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This eBook from the Gutenberg Project consists of approximately 167 pages of information about Facing the Flag.

September 25.—­This morning the tug rose from the depth of the lagoon to the surface, and has now run alongside the jetty.  The Count d’Artigas and Captain Spade disembark, and the crew set to work to land the provisions—­boxes of canned meat, preserves, barrels of wine and spirits, and other things brought by the Ebba, among which are several packages destined for Thomas Roch.  The men also land the various sections of Roch’s engines which are discoid in shape.

The inventor watches their operations, and his eyes glisten with eagerness.  He seizes one of the sections, examines it, and nods approval.  I notice that his joy no longer finds expression in incoherent utterances, that he is completely transformed from what he was while a patient at Healthful House.  So much is this the case that I begin to ask myself whether his madness which was asserted to be incurable, has not been radically cured.

At last Thomas Roch embarks in the boat used for crossing the lake and is rowed over to his laboratory.  Engineer Serko accompanies him.  In an hour’s time the tug’s cargo has all been taken out and transported to the storehouses.

Ker Karraje exchanges a word or two with Engineer Serko and then enters his mansion.  Later, in the afternoon, I see them walking up and down in front of the Beehive and talking earnestly together.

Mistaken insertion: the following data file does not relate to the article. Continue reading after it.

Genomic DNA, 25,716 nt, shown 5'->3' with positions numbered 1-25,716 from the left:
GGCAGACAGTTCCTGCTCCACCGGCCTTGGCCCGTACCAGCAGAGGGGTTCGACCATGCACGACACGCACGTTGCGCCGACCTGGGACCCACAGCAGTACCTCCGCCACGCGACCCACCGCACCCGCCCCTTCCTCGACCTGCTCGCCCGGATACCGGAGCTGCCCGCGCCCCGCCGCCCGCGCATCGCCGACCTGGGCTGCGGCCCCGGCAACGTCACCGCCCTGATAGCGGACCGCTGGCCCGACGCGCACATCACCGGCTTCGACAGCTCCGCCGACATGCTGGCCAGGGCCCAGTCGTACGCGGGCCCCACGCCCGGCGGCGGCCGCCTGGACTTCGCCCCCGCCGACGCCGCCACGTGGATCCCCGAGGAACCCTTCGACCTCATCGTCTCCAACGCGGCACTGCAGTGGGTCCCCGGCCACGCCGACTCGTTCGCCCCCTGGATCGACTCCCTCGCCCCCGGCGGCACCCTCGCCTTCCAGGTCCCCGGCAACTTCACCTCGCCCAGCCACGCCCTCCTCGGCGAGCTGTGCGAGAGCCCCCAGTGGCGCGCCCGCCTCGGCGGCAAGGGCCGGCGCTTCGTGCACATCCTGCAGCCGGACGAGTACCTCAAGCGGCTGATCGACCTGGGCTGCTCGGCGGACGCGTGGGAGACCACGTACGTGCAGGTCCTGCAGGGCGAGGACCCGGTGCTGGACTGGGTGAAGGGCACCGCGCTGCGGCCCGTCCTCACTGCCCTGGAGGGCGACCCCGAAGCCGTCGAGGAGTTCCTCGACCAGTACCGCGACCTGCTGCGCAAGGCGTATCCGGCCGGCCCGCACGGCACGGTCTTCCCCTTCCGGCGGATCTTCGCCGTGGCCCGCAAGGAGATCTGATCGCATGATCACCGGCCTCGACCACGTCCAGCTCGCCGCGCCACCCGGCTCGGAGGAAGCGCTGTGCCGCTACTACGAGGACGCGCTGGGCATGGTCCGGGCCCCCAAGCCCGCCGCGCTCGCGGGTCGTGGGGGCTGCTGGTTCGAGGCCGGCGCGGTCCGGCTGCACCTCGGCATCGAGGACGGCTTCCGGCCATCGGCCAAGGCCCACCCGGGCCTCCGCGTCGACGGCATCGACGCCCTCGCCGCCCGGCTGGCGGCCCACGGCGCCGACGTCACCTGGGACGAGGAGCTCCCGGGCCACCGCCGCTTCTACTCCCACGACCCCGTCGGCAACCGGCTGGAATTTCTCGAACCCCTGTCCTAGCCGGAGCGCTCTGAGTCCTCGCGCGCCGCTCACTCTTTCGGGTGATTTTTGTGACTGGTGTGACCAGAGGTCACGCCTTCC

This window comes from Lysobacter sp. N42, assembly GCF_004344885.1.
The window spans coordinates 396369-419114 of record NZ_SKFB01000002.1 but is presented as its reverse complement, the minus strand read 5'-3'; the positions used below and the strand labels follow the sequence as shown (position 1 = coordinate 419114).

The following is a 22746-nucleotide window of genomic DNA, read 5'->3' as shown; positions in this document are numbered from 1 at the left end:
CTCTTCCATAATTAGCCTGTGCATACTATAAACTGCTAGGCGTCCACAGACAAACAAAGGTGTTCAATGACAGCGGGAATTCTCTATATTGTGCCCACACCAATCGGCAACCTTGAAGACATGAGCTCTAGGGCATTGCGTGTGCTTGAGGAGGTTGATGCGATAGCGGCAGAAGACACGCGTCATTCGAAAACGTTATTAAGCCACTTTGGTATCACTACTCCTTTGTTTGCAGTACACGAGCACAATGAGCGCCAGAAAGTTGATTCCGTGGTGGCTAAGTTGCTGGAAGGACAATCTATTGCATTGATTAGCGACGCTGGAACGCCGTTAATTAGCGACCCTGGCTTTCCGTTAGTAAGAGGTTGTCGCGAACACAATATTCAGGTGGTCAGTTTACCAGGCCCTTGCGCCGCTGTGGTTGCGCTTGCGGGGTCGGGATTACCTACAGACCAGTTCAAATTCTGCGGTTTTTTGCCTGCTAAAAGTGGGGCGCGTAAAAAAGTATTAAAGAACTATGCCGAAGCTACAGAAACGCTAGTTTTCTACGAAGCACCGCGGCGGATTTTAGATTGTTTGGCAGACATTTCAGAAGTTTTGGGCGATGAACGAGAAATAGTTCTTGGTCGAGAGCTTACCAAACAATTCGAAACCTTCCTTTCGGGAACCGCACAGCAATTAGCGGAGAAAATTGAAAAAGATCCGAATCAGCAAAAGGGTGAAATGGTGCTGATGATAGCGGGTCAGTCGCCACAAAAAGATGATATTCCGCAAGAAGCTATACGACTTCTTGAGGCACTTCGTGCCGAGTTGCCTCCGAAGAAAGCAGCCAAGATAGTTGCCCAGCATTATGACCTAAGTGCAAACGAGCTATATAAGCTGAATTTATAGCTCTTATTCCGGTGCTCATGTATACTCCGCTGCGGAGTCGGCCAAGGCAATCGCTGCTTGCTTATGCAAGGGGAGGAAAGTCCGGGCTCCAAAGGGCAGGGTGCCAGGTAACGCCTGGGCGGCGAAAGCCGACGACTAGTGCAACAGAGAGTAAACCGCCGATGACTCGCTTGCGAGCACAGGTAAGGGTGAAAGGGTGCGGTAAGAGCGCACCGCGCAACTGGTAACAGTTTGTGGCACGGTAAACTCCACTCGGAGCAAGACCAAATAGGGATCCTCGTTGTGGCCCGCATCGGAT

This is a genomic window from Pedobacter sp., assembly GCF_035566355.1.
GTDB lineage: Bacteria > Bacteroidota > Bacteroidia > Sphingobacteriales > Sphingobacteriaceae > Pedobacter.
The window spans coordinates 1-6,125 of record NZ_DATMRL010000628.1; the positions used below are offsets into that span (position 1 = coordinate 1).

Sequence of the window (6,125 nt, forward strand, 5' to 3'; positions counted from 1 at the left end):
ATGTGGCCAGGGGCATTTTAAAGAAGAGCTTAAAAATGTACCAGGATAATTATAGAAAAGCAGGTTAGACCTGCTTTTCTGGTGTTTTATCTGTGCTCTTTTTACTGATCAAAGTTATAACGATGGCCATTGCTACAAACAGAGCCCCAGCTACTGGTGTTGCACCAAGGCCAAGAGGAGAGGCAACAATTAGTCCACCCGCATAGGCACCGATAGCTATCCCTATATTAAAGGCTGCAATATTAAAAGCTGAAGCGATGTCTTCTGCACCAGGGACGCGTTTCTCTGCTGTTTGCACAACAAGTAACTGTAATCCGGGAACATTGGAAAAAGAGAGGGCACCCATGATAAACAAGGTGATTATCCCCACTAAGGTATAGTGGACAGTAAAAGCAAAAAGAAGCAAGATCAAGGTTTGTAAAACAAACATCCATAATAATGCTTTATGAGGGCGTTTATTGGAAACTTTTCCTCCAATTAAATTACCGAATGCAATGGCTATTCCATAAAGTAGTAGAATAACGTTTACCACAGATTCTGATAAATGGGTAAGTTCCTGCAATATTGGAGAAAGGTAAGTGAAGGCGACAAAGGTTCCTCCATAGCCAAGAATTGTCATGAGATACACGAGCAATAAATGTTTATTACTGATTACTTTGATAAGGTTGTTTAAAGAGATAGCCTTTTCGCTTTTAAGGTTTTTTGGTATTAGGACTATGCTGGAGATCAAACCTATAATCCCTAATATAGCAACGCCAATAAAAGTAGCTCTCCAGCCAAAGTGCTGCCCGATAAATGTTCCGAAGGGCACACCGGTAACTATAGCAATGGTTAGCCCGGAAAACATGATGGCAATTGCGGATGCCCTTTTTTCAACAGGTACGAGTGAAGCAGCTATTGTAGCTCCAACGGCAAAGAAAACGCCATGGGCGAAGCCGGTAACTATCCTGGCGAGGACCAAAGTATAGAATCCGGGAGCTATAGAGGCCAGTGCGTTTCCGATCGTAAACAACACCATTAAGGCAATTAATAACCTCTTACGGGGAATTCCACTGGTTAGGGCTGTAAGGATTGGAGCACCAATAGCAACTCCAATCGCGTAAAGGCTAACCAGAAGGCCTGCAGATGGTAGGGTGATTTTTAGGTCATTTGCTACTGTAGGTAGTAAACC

Then they enter the new tunnel, followed by Captain Spade.  If I could but follow them!  If I could but breathe for awhile the bracing air of the Atlantic, of which the interior of Back Cup only receives attenuated puffs, so to speak.

From September 26 to October 10.—­Fifteen days have elapsed.  Under the directions of Engineer Serko and Thomas Roch the sections of the engines have been fitted together.  Then the construction of their supports is begun.  These supports are simple trestles, fitted with transverse troughs or grooves of various degrees of inclination, and which could be easily installed on the deck of the Ebba, or even on the platform of the tug, which can be kept on a level with the surface.

Thus Ker Karraje, will be ruler of the seas, with his yacht.  No warship, however big, however powerful, will be able to cross the zone of danger, whereas the Ebba will be out of range of its guns.  If only my notice were found!  If only the existence of this lair of Back Cup were known!  Means would soon be found, if not of destroying the place, at least of starving the band into submission!

October 20.—­To my extreme surprise I find this morning that the tug has gone away again.  I recall that yesterday the elements of the piles were renewed, but I thought it was only to keep them in order.  In view of the fact that the outside can now be reached through the new tunnel, and that Thomas Roch has everything he requires, I can only conclude that the tug has gone off on another marauding expedition.

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